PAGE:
UK industrial technology group Rolls-Royce gives high priority to research and development (R&D), particularly with regard to aero engines. “We are focused on pioneering the power that matters and are at the forefront of research into the future of flight,” affirms Rolls-Royce VP customers: Africa Kevin Evans. Currently, the group’s two major civil aero engine R&D programmes are the UltraFan and the Accel Project.
The UltraFan is a next-generation gas turbine design. “It will offer a 25% fuel efficiency improvement over the first generation of the Trent engine,” he reports. “Testing continues to proceed extremely well, with a new set of tests on composite fan blades and fan cases taking place right now. The gearbox for the engine has already set a new world power record for an aerospace gearbox while on test at our facility in Germany.”
UltraFan is the second stage of a turbofan R&D programme, the almost concluded first stage of which is designated Advance 3. While Advance 3 should be launched next year, UltraFan is scheduled for launch in 2025. Both build on the more than 100-million operating hours of experience that Rolls-Royce has gained from its Trent family of engines. Both further develop the group’s three-shaft engine architecture, first developed for the RB211 engine in the 1970s; this architecture is currently unique to Rolls-Royce in civil applications. ‘Three shaft’ means that the engines have an intermediate compressor and turbine stage, as well as high pressure and low pressure compressor and turbine stages. The three stages are mounted on separate shafts which run concentrically with one another. Other companies’ civil turbofan designs use only two stages: the high and low pressure.
Advance 3 will provide the greatest overall pressure ratio of any commercial turbofan, increasing efficiency, thereby reducing fuel expenditure and costs, and also reducing carbon dioxide emissions. UltraFan will add a major increase to this in the engine’s bypass ratio, which will further increase efficiency and decrease costs, emissions and noise.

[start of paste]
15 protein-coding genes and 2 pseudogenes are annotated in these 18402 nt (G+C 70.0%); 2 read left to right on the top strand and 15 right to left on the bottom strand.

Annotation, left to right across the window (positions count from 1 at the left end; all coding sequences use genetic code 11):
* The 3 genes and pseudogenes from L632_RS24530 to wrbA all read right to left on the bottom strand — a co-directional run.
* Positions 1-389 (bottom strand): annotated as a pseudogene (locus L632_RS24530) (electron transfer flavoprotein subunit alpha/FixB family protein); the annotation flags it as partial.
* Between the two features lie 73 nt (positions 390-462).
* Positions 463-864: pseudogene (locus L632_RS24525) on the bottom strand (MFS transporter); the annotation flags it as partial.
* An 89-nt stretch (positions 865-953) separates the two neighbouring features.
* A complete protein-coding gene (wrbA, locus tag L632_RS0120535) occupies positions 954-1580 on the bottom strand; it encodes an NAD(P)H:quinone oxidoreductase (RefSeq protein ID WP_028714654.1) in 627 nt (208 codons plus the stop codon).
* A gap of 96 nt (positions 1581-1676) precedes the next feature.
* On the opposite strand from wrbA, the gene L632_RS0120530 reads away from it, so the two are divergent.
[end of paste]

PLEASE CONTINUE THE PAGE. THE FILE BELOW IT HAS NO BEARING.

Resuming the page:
A turbofan engine is fronted by a large fan; this fan has a larger diameter than the gas turbine behind it, so not all the air drawn in by the fan – and given initial compression – goes through the gas turbine; some bypasses it – hence, the term ‘bypass ratio’, that is, the ratio between the air that goes through the turbine and that which, after going through the fan, bypasses it. This bypass air adds to the thrust of the engine. The higher the bypass ratio, the more efficient the engine.
The UltraFan will be based on a scaleable design, which will be available in versions with thrust ranging from 111 kN to 446 kN. This will allow the design to be used to power both single-aisle and long-haul wide-body aircraft. “We also continue to research how gas turbine and airframe integration can be further improved to create greater efficiencies,” he adds.
“We are also at the forefront of research into electrification, which we regard as the third wave of aviation,” he highlights. “We are working with partners on the Accel project to build a high-performance electric aeroplane that will fly for the first time, in the UK, in 2020. It will reach speeds of 300 mph (almost 483 km/h), and quite likely [faster], making it the fastest all-electric plane in history.”
Accel is an acronym for ‘accelerating the electrification of flight’ and the project is partially funded by the British government. Rolls-Royce’s partners in Accel include the Aerospace Technology Institute (a public–private partnership between the UK government and UK aerospace companies), YASA (a manufacturer of electric motors and controllers) and Electroflight (an aviation startup company). The Accel aircraft, a single-seat propellor-driven low-wing monoplane with a carbon-fibre airframe, will draw its power from a battery pack, with 6 000 cells that will have the greatest energy density of any aircraft battery ever assembled. It will have a maximum power of 750 kW and a range of almost 322 km (enough to fly from London to Paris).